UNCP students spend fall break touring nation’s capital

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DC Trip
A group of UNCP students toured Washington, D.C. as part of the sixth annual ‘UNCP in DC’ alternative fall break trip

The Office of Campus Engagement and Leadership recently traveled to Washington, D.C. with a team of students for the sixth annual ‘UNCP in DC’ alternative fall break trip.

The travel program is designed to provide students with an in-depth look into various leadership topics presented through four pre-trip workshops that connect to experiences while in D.C. 

“This trip is a great experience for students to learn about the practice of leadership in an immersive way. Not only are students challenged to think about concepts of leadership based on the material covered in the workshops and its connections to the museums we visit, they are challenged by the experience of being in a new, and often, unfamiliar place where they have to think more critically about what they know and how they directly apply it,” explained Bethany Wendler, associate director of Campus Engagement and Leadership.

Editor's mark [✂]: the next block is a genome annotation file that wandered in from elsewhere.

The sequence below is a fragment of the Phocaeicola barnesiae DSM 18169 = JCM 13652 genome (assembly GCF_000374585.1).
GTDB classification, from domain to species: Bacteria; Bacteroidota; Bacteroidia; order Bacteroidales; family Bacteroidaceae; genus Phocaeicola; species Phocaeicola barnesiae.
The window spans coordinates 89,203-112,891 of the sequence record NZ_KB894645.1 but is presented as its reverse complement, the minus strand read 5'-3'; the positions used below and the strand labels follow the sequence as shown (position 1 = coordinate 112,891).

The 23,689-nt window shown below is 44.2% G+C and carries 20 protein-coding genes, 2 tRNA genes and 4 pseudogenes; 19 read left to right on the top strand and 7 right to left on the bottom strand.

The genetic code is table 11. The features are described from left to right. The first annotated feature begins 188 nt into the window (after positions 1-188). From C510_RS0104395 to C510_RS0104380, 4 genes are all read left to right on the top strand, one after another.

While traveling to the nation’s capital, students were able to visit the National Museum of African American History and Culture, the National Museum of the American Indian, the National Air and Space Museum, and the National Portrait Gallery. 

The alternative fall break experience allowed students to learn and practice civic responsibility through social responsibility, communication through advocating for a point of view, group dynamics through creating change, interpersonal interactions through others contributions, learning and reasoning through systems thinking, and personal behaviors through responding to change.

“Overall, I am very grateful to have the opportunity to attend [UNCPinDC] because I was able to better understand what it takes to be a leader and that being a leader doesn't necessarily mean being the top person with all the answers. A leader is someone that is willing to ask for help and collaborate with others to create, promote and achieve change in their community. A leader is for the people and not for themselves,” explained UNCP student Clavaria Jefferys.